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Francis Maude uncovers the extent of damage to mobile phones in Whitehall

It was a report from Bloomberg which first warned of the threat to the future integrity of mobile phones in the vicinity of the Prime Minister on hearing bad news:

“The prime minister, 58, has hurled pens and even a stapler at aides, according to one; he says he once saw the leader of Britain ’s 61 million people shove a laser printer off a desk in a rage. Another aide was warned to watch out for “flying Nokias” when he joined Brown’s team."

But if Gordon Brown has been throwing mobile phones around, they would appear not to have been ones issued to him, based on replies given to parliamentary questions asked by Shadow Cabinet Office minister Francis Maude. But we do learn that any government-issue handsets which have been damaged were replaced free of charge by Vodafone...

Here's the answer Francis Maude got on February 23rd 2009:

Mr. Maude:  To ask the Chancellor of the Duchy of Lancaster with reference to the answer of 14 July 2008,  Official Report, column 154W, on departmental telephones, how many Cabinet Office mobile telephones procured for official use through the Vodafone contracts have been replaced due to  (a) loss,  (b) theft or  (c) damage in the last 18 months.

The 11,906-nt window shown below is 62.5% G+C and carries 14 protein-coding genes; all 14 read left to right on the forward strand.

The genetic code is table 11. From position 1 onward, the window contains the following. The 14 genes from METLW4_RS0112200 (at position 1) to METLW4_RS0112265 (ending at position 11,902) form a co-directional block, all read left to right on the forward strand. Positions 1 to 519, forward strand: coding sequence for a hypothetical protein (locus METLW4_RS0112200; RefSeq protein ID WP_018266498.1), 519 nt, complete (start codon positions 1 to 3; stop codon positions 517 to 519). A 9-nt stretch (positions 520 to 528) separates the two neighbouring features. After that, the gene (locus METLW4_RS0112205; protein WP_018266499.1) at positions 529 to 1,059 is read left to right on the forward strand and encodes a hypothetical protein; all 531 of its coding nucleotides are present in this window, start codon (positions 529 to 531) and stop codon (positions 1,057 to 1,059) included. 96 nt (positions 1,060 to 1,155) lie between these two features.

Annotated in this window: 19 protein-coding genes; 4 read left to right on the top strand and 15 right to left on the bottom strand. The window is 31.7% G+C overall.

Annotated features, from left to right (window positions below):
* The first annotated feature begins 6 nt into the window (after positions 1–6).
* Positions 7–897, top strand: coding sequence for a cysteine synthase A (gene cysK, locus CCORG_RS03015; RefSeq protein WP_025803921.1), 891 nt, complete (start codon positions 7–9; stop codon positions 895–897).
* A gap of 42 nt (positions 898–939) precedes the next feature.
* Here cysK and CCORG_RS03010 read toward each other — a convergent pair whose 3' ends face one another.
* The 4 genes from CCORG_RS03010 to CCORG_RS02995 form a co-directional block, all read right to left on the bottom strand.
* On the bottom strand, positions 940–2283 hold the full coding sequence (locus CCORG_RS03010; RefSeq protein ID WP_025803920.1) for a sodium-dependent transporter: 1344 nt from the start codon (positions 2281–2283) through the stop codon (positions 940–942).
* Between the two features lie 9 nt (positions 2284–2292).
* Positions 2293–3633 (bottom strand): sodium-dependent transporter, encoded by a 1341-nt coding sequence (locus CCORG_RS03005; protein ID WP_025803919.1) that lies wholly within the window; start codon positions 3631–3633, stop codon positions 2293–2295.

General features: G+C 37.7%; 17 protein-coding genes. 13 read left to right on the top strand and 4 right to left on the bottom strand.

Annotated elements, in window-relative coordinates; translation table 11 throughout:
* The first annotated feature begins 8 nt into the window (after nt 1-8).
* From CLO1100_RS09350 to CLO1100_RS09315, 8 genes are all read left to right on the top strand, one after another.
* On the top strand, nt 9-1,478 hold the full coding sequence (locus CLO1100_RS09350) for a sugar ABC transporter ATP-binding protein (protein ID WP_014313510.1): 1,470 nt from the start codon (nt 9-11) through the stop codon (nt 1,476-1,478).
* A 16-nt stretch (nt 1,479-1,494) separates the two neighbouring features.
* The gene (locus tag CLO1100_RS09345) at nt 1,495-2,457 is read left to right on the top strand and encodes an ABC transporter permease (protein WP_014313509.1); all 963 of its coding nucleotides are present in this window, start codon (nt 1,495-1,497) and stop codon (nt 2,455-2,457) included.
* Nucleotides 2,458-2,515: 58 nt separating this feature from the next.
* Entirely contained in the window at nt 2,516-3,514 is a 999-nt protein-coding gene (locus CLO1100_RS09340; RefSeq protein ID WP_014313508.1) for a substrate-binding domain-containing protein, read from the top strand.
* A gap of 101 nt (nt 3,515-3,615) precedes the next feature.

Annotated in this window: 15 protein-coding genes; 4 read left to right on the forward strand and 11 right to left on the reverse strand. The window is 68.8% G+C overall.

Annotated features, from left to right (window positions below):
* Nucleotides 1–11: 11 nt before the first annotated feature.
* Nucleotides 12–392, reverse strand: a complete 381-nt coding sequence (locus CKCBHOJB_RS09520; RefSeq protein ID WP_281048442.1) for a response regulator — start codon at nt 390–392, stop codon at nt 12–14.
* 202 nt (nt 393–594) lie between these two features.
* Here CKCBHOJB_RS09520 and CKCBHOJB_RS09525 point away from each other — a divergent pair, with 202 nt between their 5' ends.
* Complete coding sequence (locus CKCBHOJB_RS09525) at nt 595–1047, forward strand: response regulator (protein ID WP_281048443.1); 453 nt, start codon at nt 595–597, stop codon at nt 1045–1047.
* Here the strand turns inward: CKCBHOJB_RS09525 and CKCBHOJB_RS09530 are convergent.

Kevin Brennan: The Cabinet Office has recorded that of the mobile phones procured for official use under the Vodafone contracts, 11 have been reported lost, two stolen and 14 damaged during the past 18 months.

And this is his most recent exchange on the matter:

Mr. Maude:  To ask the Chancellor of the Duchy of Lancaster pursuant to the answer of 23 February 2009,  Official Report, columns 392-93W, on departmental mobile telephones, (1) whether any of the 14 damaged mobile telephones had been allocated to individuals who work in 10 Downing Street; (2) what the cost to the public purse was of replacing the 14 damaged mobile telephones; (3) what the (a) make and (b) model of each of the 14 damaged mobile telephones was.

Mr. Watson: None of the 14 phones that were damaged had been issued to individuals who work in Downing street. Under the terms of the contract the Department has with Vodafone, damaged handsets are replaced free of charge on a ‘like for like’ replacement policy. The make and models of the 14 damaged mobile phones mentioned in my answer of 23 February 2009, Official Report, columPicture 2ns 392-93W, to the right hon. Member are given in the table:


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